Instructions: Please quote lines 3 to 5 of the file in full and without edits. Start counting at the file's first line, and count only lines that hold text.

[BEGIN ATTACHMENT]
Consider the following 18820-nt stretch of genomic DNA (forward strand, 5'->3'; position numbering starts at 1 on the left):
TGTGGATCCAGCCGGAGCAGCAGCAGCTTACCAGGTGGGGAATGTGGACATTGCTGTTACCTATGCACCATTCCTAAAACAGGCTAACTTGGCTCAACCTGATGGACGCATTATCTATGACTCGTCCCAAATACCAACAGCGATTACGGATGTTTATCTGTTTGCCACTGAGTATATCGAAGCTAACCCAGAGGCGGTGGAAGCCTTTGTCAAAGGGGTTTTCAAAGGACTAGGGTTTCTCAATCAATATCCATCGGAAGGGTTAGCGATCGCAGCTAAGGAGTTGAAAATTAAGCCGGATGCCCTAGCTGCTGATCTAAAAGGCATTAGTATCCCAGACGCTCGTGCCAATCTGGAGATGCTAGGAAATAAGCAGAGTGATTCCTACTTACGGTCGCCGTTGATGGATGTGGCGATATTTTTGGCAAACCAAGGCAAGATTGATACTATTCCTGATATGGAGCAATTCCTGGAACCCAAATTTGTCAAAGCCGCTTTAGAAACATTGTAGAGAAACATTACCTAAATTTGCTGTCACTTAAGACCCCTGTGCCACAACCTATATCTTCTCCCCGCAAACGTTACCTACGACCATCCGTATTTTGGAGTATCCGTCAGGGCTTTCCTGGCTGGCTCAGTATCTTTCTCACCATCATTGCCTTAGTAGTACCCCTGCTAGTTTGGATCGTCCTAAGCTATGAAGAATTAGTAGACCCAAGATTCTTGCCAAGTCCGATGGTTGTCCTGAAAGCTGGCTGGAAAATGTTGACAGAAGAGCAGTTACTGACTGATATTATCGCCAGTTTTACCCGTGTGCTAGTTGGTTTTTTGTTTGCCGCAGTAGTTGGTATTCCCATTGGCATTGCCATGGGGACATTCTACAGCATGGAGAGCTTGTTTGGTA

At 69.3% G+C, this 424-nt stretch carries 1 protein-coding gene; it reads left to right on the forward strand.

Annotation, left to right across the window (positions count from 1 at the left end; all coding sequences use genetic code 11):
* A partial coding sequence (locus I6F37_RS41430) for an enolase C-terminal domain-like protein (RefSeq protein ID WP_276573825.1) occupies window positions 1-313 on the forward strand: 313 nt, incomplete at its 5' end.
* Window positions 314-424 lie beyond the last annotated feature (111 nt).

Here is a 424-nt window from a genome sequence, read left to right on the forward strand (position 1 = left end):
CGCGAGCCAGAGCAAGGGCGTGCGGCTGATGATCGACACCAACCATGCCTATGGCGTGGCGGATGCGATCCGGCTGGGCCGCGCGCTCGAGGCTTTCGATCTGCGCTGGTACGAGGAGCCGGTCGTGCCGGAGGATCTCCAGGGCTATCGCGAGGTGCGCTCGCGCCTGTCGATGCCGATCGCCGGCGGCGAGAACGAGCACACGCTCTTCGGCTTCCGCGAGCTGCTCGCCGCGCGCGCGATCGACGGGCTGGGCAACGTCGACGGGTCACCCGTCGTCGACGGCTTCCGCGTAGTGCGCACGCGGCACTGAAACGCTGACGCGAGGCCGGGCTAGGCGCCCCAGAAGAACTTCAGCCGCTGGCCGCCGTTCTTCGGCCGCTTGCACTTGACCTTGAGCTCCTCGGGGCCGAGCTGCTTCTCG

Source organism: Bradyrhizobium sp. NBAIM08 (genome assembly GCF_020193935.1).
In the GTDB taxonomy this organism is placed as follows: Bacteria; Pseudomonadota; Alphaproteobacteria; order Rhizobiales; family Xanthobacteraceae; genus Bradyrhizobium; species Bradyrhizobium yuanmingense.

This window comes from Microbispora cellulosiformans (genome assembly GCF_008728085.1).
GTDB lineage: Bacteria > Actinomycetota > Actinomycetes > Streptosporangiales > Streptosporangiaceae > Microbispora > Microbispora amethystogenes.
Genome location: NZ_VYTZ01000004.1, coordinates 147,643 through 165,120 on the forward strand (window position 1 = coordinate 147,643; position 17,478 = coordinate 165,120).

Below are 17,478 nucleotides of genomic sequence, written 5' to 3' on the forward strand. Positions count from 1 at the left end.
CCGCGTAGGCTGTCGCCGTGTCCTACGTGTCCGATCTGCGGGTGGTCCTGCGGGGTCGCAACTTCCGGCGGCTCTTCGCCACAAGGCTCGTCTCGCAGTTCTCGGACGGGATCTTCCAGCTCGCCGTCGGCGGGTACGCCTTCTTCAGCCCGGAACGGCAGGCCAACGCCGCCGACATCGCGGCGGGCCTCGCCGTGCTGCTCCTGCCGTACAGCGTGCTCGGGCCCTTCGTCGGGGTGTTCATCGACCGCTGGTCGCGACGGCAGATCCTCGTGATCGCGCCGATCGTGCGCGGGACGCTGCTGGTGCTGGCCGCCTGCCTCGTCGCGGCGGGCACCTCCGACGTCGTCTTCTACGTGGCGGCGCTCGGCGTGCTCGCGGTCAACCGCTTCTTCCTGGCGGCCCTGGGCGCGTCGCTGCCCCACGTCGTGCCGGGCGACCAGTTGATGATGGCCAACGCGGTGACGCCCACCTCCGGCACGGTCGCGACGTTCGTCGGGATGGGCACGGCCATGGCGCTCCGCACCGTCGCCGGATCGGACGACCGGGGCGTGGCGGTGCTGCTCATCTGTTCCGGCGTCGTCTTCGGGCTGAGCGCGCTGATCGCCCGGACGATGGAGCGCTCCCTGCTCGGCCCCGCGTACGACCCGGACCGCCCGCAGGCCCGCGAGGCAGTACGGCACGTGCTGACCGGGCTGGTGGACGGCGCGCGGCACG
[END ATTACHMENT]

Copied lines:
At 69.3% G+C, this 424-nt stretch carries 1 protein-coding gene; it reads left to right on the forward strand.

Annotation, left to right across the window (positions count from 1 at the left end; all coding sequences use genetic code 11):
* A partial coding sequence (locus I6F37_RS41430) for an enolase C-terminal domain-like protein (RefSeq protein ID WP_276573825.1) occupies window positions 1-313 on the forward strand: 313 nt, incomplete at its 5' end.